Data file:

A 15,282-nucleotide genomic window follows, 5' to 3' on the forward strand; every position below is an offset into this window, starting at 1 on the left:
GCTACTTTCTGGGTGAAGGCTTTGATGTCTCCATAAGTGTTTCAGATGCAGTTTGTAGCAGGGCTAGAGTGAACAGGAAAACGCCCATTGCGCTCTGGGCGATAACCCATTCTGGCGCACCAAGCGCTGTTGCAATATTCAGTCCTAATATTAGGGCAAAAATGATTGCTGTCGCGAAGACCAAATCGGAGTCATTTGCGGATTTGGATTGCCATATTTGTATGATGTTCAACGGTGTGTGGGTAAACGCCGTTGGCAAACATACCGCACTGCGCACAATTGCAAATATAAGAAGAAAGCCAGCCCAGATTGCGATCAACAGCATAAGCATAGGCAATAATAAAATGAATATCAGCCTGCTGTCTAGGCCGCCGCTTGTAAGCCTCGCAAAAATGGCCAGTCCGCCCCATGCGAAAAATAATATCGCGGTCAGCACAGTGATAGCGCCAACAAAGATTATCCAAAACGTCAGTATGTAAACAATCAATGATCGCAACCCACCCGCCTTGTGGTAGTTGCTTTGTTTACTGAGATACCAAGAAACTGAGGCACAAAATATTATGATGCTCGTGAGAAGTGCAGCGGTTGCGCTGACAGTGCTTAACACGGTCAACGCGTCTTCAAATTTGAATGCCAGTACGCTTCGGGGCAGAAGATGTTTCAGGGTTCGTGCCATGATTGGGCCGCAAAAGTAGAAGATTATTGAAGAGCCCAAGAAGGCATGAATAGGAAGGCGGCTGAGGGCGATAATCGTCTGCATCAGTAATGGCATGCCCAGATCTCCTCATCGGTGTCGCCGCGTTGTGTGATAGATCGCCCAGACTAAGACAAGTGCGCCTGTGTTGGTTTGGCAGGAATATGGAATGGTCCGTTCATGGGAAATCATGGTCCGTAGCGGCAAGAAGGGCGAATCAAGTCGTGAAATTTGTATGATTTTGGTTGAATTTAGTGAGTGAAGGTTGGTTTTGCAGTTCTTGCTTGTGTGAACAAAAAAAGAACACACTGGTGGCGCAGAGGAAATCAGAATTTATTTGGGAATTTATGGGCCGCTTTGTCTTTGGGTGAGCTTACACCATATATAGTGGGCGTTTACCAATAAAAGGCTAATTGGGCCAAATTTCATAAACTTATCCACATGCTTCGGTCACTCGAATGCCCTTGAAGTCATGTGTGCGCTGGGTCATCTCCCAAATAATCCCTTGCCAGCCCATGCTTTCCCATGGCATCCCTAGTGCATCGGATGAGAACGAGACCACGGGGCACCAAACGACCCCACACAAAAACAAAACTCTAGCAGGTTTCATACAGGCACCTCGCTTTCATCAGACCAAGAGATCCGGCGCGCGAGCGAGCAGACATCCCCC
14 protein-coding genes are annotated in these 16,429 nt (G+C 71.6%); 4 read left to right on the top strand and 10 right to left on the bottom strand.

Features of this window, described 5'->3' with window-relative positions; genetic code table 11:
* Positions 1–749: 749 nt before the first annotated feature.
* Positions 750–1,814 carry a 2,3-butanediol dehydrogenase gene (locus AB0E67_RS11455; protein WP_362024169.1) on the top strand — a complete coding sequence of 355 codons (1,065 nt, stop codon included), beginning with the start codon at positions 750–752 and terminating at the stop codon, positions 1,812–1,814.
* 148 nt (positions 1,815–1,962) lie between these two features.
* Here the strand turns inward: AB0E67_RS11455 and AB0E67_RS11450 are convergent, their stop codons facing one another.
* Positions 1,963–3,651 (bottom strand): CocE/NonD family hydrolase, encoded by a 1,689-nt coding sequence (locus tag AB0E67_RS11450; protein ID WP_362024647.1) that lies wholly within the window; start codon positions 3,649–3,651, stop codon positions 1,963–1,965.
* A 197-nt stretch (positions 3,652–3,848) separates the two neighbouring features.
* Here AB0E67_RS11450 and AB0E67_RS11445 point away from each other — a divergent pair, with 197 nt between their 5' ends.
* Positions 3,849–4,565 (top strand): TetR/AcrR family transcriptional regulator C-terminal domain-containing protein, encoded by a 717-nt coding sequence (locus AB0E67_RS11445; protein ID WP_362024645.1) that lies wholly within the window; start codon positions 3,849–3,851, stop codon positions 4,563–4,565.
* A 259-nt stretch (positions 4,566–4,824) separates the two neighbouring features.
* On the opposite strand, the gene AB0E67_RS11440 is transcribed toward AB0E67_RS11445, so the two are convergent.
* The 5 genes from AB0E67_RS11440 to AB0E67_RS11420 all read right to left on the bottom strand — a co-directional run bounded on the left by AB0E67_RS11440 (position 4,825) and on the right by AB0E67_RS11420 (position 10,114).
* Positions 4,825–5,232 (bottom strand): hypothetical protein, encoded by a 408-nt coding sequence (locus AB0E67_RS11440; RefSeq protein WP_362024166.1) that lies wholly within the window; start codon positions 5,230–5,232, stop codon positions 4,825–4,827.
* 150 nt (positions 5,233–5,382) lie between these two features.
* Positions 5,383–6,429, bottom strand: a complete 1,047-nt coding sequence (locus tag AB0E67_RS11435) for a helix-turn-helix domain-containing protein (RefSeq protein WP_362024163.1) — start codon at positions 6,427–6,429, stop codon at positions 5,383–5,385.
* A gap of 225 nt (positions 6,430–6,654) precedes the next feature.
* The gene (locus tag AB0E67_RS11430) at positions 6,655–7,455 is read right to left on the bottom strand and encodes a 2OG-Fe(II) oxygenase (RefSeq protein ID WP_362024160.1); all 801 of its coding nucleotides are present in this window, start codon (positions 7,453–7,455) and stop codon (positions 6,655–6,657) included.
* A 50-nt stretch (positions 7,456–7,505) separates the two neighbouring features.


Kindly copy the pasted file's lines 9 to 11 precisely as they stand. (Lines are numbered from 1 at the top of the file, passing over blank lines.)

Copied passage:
* Positions 1,963–3,651 (bottom strand): CocE/NonD family hydrolase, encoded by a 1,689-nt coding sequence (locus tag AB0E67_RS11450; protein ID WP_362024647.1) that lies wholly within the window; start codon positions 3,649–3,651, stop codon positions 1,963–1,965.
* A 197-nt stretch (positions 3,652–3,848) separates the two neighbouring features.
* Here AB0E67_RS11450 and AB0E67_RS11445 point away from each other — a divergent pair, with 197 nt between their 5' ends.